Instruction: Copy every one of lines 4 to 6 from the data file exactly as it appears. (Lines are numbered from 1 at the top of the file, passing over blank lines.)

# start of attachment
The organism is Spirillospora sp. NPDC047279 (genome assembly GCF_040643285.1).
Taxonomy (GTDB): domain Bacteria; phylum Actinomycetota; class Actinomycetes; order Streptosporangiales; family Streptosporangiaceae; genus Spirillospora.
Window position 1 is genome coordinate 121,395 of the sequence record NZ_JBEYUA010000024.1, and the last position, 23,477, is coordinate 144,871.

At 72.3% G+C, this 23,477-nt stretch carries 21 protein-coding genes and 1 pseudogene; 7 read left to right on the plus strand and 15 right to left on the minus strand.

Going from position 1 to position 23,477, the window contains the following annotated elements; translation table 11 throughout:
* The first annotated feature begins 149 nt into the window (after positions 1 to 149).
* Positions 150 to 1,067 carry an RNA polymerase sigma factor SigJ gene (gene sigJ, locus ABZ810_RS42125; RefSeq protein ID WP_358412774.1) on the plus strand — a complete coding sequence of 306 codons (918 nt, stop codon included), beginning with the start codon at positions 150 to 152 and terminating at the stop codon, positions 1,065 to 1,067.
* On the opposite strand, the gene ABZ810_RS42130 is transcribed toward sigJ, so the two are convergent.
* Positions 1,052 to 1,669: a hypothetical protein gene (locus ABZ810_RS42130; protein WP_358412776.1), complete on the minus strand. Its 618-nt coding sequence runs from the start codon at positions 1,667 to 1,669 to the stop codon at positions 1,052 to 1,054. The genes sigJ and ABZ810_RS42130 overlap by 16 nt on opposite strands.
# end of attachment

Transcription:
At 72.3% G+C, this 23,477-nt stretch carries 21 protein-coding genes and 1 pseudogene; 7 read left to right on the plus strand and 15 right to left on the minus strand.

Going from position 1 to position 23,477, the window contains the following annotated elements; translation table 11 throughout:
* The first annotated feature begins 149 nt into the window (after positions 1 to 149).